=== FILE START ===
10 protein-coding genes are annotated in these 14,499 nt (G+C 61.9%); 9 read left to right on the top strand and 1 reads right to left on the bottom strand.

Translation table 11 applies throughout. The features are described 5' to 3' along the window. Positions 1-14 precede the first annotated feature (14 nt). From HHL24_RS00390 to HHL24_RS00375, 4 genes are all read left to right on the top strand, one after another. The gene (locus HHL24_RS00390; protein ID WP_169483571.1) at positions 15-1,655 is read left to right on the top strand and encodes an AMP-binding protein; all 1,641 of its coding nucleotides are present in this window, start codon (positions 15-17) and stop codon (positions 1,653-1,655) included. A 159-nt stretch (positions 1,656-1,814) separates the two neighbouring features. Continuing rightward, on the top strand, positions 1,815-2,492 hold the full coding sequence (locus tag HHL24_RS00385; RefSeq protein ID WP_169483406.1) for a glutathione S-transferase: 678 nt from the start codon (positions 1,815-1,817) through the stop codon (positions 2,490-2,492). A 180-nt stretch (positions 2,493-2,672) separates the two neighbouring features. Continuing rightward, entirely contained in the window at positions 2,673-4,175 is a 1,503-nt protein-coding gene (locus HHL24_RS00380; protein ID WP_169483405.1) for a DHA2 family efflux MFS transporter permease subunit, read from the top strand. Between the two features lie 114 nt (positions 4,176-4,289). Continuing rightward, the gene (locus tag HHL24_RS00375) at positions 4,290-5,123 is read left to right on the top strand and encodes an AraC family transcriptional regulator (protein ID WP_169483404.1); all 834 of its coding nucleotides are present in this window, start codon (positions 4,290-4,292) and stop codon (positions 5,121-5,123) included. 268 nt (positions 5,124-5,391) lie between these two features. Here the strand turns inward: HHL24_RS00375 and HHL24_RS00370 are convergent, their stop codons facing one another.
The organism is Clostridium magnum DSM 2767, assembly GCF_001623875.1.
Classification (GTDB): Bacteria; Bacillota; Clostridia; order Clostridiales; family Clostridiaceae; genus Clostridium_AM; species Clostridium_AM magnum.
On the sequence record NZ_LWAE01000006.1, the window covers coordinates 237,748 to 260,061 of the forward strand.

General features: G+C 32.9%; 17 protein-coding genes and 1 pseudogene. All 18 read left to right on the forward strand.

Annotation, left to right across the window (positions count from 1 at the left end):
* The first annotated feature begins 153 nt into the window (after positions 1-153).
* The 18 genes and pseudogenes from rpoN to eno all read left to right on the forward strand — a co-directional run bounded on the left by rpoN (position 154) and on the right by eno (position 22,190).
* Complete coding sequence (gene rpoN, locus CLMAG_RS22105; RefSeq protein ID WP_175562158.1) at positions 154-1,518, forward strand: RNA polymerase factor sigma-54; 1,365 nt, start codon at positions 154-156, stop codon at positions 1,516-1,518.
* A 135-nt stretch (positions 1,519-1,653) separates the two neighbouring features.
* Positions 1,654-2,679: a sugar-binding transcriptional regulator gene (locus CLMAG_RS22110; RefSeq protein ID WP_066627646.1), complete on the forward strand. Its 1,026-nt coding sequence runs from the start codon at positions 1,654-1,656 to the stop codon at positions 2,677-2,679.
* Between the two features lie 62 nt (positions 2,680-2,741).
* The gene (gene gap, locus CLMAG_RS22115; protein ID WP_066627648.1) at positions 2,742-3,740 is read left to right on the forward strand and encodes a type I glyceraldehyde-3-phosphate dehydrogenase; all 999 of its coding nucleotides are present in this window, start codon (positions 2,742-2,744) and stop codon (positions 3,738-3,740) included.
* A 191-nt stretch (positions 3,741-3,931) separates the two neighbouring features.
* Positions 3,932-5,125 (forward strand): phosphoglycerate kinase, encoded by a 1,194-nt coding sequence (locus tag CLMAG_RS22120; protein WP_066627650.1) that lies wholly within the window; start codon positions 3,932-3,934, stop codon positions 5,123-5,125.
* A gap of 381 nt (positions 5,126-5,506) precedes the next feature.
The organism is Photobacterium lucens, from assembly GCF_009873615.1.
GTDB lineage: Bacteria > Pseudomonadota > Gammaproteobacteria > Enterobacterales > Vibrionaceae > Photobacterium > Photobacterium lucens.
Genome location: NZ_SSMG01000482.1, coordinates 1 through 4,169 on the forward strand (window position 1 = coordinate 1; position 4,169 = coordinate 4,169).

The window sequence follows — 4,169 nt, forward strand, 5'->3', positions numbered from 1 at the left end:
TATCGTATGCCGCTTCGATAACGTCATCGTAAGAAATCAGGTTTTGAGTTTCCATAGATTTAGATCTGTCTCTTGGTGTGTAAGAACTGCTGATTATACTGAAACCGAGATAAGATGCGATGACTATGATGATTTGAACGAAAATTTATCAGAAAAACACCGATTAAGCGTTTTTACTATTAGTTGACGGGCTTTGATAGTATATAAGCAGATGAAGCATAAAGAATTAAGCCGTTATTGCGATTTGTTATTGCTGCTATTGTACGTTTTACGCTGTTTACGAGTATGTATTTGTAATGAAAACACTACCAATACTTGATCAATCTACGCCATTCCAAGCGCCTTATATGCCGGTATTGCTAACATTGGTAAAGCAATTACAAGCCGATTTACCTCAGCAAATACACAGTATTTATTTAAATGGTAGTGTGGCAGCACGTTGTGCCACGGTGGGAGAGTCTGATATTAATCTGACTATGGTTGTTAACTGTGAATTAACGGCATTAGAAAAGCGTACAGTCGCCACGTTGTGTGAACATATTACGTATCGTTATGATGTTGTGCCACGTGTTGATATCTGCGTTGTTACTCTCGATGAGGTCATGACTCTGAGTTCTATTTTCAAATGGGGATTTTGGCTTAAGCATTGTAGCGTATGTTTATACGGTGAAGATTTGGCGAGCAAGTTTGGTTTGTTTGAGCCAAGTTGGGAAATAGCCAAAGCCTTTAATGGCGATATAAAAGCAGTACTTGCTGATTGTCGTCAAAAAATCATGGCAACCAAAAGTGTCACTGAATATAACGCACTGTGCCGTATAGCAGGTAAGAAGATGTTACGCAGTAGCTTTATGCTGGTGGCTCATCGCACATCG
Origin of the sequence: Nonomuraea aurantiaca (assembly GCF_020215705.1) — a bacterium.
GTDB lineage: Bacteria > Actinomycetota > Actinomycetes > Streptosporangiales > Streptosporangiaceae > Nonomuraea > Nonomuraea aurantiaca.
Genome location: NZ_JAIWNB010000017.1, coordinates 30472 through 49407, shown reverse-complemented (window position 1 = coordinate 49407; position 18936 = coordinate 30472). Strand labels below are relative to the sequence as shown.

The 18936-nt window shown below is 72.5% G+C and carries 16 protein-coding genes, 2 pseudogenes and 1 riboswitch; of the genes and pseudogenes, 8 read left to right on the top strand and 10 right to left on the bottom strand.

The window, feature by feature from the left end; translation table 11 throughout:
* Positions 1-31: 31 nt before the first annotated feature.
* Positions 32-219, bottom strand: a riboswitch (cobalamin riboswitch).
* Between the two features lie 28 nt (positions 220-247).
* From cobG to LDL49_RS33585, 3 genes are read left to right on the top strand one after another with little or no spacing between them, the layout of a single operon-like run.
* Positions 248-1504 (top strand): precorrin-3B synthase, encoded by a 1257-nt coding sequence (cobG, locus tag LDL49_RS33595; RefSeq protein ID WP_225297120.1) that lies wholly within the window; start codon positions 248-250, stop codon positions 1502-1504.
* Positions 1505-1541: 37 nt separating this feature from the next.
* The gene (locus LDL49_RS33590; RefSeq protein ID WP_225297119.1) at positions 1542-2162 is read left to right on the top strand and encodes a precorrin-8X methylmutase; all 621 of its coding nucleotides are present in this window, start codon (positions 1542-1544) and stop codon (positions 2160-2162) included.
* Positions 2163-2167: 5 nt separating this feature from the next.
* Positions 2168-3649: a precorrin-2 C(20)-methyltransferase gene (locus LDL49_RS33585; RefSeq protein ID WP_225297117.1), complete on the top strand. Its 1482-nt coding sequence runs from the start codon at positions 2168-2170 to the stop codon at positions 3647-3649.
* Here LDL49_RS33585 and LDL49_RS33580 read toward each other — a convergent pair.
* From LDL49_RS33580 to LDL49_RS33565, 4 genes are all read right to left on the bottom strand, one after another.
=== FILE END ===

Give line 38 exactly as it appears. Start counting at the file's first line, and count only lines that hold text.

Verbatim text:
* From LDL49_RS33580 to LDL49_RS33565, 4 genes are all read right to left on the bottom strand, one after another.